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http://news.bbc.co.uk/2/hi/uk_news/wales/8076923.stm

Call for debate on compulsory MMR

An assembly member wants a debate on introducing an element of compulsion over vaccinating children with the MMR triple vaccine.

Torfaen AM Lynn Neagle believes Wales should follow the example of the US, where children who are not vaccinated cannot start state school.

The current outbreak of measles, which the MMR jab protects against, has caused 253 cases of the disease.

More than 30 people have been treated in hospital across the country.

It is the largest outbreak of the disease since the MMR vaccine was introduced in Wales more than 20 years ago with 88 cases in the mid and west Wales area, 57 in north Wales and eight in south east Wales.

Meanwhile, Dr Andrew Dearden, who represents GPs at the British Medical Association, told BBC Wales that doctors were beginning to see more cases of mumps.

He added that MMR was safe and there needed to be a return to a position where parents made a choice "made on fact, not fear".

Ms Neagle, who has two children, aged six and 10 months, told BBC Wales she would be raising the issue in the Welsh assembly and health professionals.

"I think it's quite clear now that some major action does need to be taken," she said.

"We're in the middle of a serious measles outbreak. All public experts agree its only a matter of time before we see the first measles death in Wales for many years.

"What we need now is a debate about how we bring MMR vaccines up to the level that would prevent that kind of thing happening.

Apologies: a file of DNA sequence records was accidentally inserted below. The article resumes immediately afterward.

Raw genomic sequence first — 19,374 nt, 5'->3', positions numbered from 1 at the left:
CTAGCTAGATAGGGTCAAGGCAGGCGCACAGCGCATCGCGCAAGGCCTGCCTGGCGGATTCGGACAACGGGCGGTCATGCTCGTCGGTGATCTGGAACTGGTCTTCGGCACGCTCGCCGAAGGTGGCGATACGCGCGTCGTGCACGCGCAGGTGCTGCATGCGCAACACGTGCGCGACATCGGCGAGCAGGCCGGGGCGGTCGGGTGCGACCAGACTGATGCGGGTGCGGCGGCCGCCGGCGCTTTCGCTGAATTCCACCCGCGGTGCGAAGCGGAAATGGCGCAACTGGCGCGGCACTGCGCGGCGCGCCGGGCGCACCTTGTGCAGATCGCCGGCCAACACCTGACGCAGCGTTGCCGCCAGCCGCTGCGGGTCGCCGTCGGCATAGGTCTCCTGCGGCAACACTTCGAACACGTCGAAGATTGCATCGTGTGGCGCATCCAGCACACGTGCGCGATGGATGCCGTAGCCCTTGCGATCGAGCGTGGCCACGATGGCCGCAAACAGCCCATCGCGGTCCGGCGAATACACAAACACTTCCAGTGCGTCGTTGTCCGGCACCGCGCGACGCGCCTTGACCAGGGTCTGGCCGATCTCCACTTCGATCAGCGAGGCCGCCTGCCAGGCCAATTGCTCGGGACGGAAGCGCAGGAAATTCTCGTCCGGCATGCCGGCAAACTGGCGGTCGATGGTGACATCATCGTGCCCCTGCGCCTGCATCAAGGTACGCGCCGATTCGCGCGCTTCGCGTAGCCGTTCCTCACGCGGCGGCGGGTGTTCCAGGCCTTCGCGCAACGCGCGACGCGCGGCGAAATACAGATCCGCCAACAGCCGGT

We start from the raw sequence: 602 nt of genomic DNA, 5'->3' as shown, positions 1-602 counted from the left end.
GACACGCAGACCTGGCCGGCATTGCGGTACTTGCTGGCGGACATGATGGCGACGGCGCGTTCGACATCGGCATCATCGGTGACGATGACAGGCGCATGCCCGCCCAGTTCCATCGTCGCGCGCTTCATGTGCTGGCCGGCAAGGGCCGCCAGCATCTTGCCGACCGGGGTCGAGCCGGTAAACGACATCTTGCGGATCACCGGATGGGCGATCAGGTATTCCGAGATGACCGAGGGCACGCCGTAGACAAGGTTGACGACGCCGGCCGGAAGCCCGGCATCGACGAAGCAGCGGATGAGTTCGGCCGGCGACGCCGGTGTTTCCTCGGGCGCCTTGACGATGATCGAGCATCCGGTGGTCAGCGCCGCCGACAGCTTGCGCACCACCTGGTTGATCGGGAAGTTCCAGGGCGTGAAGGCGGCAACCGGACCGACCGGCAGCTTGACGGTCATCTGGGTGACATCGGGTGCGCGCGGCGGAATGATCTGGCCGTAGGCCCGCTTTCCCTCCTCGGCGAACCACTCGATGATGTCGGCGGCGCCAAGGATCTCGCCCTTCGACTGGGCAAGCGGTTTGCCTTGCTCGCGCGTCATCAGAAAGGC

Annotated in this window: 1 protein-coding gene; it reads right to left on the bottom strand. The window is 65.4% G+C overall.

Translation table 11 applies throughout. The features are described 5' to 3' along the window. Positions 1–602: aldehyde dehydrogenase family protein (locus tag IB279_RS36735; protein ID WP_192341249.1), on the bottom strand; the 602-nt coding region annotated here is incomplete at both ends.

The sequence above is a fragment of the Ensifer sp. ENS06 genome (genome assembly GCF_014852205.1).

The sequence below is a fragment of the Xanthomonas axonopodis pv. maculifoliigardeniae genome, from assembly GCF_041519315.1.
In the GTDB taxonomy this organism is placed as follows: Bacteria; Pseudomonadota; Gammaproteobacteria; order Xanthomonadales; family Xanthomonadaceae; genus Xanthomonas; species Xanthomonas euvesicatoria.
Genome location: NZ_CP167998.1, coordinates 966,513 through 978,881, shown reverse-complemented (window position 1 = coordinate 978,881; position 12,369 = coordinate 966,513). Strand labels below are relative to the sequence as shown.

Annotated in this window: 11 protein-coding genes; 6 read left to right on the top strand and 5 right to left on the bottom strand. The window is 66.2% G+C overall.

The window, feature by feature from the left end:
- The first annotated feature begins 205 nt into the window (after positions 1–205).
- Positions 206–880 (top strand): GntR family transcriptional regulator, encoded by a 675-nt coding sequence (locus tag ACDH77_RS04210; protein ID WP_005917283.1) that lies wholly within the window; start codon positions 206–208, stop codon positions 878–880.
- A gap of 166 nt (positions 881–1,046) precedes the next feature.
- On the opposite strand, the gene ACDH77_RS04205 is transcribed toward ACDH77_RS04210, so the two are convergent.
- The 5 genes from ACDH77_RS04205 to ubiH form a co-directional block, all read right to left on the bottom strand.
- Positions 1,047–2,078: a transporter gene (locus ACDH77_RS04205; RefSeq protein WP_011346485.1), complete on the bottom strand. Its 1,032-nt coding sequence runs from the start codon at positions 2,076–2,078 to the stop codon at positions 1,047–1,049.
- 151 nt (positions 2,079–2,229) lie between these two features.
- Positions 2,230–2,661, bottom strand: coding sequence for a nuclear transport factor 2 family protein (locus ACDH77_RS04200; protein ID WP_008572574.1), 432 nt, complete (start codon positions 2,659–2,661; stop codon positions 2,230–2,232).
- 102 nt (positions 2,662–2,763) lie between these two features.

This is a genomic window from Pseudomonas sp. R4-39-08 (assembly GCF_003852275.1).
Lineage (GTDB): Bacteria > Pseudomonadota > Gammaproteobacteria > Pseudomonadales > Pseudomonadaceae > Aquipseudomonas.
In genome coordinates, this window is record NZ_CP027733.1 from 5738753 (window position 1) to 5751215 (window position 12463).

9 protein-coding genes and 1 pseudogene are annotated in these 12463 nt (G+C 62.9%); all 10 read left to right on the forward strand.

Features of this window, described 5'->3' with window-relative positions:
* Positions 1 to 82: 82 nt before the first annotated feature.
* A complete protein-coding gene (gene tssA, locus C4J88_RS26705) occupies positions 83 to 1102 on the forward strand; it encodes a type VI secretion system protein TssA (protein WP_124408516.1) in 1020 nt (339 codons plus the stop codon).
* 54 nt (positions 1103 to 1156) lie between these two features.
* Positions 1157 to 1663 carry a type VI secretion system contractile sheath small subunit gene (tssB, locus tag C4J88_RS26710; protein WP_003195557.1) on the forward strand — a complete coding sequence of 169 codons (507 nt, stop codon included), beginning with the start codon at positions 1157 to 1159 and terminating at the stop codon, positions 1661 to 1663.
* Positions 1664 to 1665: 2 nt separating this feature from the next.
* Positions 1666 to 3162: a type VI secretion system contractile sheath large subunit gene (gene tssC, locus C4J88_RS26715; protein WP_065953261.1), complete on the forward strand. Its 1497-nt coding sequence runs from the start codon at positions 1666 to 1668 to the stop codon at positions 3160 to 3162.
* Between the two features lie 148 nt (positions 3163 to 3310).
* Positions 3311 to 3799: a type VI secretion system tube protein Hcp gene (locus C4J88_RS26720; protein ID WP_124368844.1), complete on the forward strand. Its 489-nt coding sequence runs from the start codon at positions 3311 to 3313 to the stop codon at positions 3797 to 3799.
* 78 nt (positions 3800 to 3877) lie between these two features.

"As you know we had a report [on the MMR] many years ago which has been thoroughly discredited and we have not seen the increase in immunisations which would prevent outbreaks such as the one we're in.

"I want a debate on whether it's time to move to an element of compulsion on the MMR."

Some have suggested the government should offer single vaccines for those parents who still do not want to have their children immunised with the MMR, which also protects against mumps and rubella.

However, Ms Neagle said it would be "irresponsible" to pursue a single vaccine campaign.

She said her eldest child had had the MMR but the other one was not yet old enough, which worried her.

"My other child is still a baby and is too young for the MMR, and it's those children who are most at risk from the measles outbreak and are being put at risk by the decision not to give children the MMR."

On Saturday, 47 children were taken from the Llanelli and Swansea areas to a private clinic in Worcestershire to have single measles jabs, despite official advice to receive the free NHS MMR vaccine.

'Red herring'

The clinic they attended, Desumo, had 50 children signed up to receive vaccines in Llanelli on Saturday but could not get a licence to run the clinic in time.

The company said it was responding to public demand offering parents an alternative to the triple MMR vaccine - a single jab advertised on its website for 75.

Health chiefs in Wales have previously said the single vaccine is a "red herring" and are warning parents against using it.

Wales' Chief Medical Officer Dr Tony Jewell said he was concerned about their safety and effectiveness.

He said: "There is no need for parents to spend money on a vaccine when there is a proven, safe and effective alternative in the combined measles, mumps and rubella (MMR) vaccine that has been used across the world for more than 20 years."